Now, I’m not saying “L.A. AIDS Jabber” shouldn’t be on the Wild Eye Releasing SOV sub-label, Visual Vengeance, but as spined number three on the newly curated SOV-horror and cult line, Drew Godderis’ film probably should have been a later constituted release and not in the top five. That’s just my two cents. Yet, the newly illustrated and design crafted slipcover and Blu-ray cover art is top notch from a marketing standpoint and an overall aesthetic. Much like “The Necro Files,” this Visual Vengeance release also comes with a technical disclaimer regarding the acquiring the best-known source materials, standard definition master tapes, and that the quality of the image presentation is by far the best known to exist. Presented in a fullscreen 1.33:1 aspect ratio, the feature lives up to the disclaimer with highly visible aliasing, macroblocking, and soft details that render any delineation fuzzy at best. Blacks see the worst of the compression issues and daytime scenes are often one-sided washed in contrast. The lossy English Dolby 2.0 is unable to withstand some of Jeff’s temper tantrum moments yet still holds up well enough to provide clear enough dialogue throughout. There’s a slight hum from start-to-finish that can takes away from the experience but isn’t a fatal blow to the audio presentation. Special feature is where it’s at with these Visual Vengeance releases with bonus content including a new director’s introduction to the film, a making-of featurette Lethal Injections: The Making of L.A. AIDS Jabber, a lengthy and in-depth interview with star Jason Majik Bleeding the Pack, an interview with “Blood Diner” director Jackie King, interviews with Drew Godderis’ son Justin, who had a small role in the film, costar Joy Yurada, cinematographer Rick Bradach, actor Gene Webber, a 2021 location tour around L.A., photo gallery, and the L.A. AIDS Jabber 2021 trailer as well as Visual Vengeance trailers. The physical release holds just as much bonus material with a cardboard slipcover, collectible mini-poster, Retro Wild Eye Releasing stickers, and reversible cover art of the original Drew Godderis mocked up VHS cover. Interesting concept that misses the vein and tries to cash in on shockvertising by not necessarily making a statement in “L.A. AIDS Jabber” purely exploitation bio-hazard waste.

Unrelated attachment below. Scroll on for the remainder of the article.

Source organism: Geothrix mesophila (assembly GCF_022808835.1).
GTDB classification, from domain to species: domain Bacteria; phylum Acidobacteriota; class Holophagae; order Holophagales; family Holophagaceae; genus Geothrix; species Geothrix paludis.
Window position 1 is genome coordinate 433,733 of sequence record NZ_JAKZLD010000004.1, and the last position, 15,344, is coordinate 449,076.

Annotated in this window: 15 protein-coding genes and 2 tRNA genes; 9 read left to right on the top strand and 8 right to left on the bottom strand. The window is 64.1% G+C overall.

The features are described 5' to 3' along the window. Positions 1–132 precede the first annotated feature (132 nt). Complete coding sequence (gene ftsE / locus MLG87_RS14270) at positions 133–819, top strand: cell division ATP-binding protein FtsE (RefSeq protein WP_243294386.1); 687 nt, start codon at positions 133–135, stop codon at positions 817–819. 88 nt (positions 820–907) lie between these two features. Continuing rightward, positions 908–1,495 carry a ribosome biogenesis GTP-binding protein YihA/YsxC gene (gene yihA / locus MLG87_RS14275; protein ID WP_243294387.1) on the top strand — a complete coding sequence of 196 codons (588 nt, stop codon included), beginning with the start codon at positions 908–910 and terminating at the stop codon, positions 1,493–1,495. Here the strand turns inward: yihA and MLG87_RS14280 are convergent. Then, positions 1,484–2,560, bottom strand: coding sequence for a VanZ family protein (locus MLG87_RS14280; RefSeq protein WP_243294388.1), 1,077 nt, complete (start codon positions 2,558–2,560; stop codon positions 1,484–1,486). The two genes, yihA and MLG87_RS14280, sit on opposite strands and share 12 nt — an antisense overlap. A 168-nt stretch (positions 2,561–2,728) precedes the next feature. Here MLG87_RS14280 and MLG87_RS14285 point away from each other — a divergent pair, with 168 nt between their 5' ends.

A Dirty Needle Party in the “L.A. AIDS Jabber” Now Available on a Blu-ray Collector’s Edition

A Gondola Ride of EVIL! “Gore in Venice” reviewed! (Full Moon Features / Blu-ray)

Check out “Gore in Venice” on Blu-ray at Amazon.com!